Lack Of Hearing After Boarding A Plane.?
Hello, my ears have been a little less heard after getting on a plane in a cold and inflammation. after I checked with the ENT doctor he said there was fluid in my eardrum because there was a swollen gland so it caused the fluid to enter the eardrum. and said his action must be operated, there is no other way to remove the fluid in the eardrum because it’s already severe enough. is it true that there is no other way besides surgery?
Thank you for asking HealthReplies.com.
In sensitive people, sudden changes in air pressure, such as when traveling by plane, diving too deep, or climbing high mountains, can indeed cause rupture of the eardrum. As is known, this eardrum is vital in the hearing process, because it becomes the foundation of the hearing bones in delivering incoming sounds. This ruptured eardrum, can make microorganisms and dirt from the outside more easily enter the middle ear and cause infection. Infection in the middle ear (otitis media) can eventually cause a lot of pus fluid to accumulate in the middle ear, thus further disrupting hearing function. Not only is hearing impaired, an infection in the middle ear with a tear in the eardrum can also make your ears discharge abnormal fluid continuously accompanied by an unpleasant odor. Furthermore, infections in the middle ear can also spread to other organs, even to the brain, making treatment even more difficult.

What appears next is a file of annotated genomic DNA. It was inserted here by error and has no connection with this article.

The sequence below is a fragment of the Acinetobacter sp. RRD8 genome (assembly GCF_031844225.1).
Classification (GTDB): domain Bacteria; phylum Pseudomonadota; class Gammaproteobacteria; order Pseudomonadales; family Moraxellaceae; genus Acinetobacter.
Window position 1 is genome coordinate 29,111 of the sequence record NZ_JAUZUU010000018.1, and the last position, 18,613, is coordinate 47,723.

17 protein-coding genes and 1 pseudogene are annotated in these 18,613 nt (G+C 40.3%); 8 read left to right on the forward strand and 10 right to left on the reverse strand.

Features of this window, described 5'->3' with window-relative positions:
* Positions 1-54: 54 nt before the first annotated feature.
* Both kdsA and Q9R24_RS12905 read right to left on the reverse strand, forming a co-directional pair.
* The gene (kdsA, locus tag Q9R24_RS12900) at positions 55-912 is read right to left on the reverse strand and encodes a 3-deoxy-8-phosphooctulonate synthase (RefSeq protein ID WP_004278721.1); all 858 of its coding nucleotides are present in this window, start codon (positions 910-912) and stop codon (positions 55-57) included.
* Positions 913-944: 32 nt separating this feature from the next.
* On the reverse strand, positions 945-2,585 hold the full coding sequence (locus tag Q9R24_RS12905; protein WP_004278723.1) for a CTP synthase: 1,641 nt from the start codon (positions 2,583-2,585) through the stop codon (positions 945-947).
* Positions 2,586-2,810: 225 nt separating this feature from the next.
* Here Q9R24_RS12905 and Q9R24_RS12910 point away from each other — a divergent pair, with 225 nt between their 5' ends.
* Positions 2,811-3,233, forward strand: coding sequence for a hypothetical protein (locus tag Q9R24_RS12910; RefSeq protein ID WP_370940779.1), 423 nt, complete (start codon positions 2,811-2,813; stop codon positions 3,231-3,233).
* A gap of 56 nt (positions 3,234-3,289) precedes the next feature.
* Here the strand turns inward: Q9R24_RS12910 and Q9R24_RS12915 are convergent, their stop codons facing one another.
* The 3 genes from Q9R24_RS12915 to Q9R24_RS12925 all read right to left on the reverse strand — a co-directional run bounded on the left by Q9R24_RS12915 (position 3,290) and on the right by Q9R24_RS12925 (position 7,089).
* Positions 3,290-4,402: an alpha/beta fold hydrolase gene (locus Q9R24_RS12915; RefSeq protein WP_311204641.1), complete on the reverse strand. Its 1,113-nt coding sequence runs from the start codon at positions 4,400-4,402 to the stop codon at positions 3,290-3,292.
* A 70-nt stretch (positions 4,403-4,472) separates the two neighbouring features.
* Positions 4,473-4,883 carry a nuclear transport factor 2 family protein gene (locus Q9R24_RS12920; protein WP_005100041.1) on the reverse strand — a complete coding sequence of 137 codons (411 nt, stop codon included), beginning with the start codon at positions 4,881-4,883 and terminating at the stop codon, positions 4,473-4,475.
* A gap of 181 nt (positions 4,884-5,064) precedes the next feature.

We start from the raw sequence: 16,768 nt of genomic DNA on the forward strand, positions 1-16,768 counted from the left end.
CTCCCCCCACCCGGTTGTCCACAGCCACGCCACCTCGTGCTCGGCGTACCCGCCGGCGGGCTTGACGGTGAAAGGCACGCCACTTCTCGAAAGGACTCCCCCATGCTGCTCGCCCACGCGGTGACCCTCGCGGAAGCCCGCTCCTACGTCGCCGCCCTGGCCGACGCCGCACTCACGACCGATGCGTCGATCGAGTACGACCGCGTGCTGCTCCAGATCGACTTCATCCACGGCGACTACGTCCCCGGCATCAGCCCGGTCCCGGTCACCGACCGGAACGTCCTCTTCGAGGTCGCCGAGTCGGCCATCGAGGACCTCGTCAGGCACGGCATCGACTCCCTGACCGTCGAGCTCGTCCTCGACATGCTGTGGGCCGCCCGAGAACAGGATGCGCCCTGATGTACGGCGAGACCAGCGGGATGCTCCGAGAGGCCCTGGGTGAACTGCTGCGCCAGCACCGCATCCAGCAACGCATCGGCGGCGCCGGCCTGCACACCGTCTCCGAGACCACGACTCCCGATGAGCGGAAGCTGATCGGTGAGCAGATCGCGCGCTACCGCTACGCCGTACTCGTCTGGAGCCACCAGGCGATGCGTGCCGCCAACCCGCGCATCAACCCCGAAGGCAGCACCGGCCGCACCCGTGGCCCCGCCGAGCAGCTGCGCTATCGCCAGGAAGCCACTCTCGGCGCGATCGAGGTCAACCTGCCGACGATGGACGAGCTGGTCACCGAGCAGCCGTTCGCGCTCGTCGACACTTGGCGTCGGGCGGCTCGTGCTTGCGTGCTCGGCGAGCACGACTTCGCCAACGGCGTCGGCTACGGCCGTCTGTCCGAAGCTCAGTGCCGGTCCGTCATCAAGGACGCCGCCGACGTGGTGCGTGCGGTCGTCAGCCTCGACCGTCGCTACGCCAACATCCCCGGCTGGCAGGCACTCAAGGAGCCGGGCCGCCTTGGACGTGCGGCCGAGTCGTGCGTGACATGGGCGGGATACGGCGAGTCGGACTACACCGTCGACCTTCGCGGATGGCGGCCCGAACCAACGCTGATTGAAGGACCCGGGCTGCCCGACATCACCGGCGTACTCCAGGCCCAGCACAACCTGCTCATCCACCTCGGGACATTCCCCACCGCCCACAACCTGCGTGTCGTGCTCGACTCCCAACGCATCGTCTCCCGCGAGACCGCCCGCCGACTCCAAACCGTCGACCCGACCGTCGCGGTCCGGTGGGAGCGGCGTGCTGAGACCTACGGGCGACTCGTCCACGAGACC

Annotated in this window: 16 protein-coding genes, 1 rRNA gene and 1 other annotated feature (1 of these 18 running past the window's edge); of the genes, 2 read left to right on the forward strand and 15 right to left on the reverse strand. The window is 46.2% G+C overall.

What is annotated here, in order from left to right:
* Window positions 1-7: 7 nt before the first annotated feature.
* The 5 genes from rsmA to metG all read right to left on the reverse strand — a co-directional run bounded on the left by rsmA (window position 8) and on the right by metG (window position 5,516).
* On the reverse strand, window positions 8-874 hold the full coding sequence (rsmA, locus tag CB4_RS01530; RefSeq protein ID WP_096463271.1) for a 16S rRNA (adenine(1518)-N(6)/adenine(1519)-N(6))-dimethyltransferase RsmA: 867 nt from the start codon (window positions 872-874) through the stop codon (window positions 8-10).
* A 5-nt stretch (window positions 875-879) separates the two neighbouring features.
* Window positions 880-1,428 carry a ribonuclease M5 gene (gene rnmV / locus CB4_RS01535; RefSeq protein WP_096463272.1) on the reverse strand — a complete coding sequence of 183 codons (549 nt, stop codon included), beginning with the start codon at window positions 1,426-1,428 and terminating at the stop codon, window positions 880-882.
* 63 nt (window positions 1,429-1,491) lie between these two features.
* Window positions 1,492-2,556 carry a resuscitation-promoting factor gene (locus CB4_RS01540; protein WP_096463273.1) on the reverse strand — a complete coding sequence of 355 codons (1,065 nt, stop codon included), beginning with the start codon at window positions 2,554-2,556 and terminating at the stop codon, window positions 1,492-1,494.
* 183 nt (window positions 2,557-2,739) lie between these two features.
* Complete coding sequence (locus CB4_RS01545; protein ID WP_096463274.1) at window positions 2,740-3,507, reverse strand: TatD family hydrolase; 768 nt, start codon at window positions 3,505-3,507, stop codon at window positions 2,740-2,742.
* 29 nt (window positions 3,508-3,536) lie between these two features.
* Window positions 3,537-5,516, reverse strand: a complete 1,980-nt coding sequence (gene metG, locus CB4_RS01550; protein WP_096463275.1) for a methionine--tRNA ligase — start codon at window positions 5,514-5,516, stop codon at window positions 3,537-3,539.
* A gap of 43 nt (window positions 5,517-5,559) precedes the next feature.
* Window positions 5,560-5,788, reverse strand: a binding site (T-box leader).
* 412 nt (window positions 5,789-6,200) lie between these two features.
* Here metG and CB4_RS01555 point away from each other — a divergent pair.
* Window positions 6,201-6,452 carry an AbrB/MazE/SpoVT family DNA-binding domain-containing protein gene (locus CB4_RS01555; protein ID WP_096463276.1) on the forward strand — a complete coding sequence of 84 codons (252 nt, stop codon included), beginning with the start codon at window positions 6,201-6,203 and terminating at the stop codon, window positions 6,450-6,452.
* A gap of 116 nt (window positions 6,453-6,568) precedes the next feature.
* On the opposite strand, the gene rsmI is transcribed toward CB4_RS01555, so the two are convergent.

Apart from sudden changes in air pressure, it can also rupture the eardrum due to ear pricking actions (for example when cleaning ears with a cotton bud or lighter), sudden exposure to very noisy sounds, or also due to the spread of infections from the untreated respiratory tract well.
Small eardrums, especially if they occur in children, may not be too disruptive to hearing, and are also not potentially dangerous, so they can be treated in an conservative way, such as administering medication, while waiting to close by itself. However, if the tear in your eardrum is large enough, the tear will not close on its own. Therefore, surgery (tympanoplasty) is needed to patch the torn ear drum. No need to worry too much. Frequently, this operation is not a dangerous operation as long as it is performed by a competent doctor. A good doctor would only recommend a treatment that is felt to be the best for his patients. Therefore, a lot of discussion with him yes ... If in doubt, you can ask for a second opinion by checking yourself back to another ENT specialist doctor.
I hope this helps.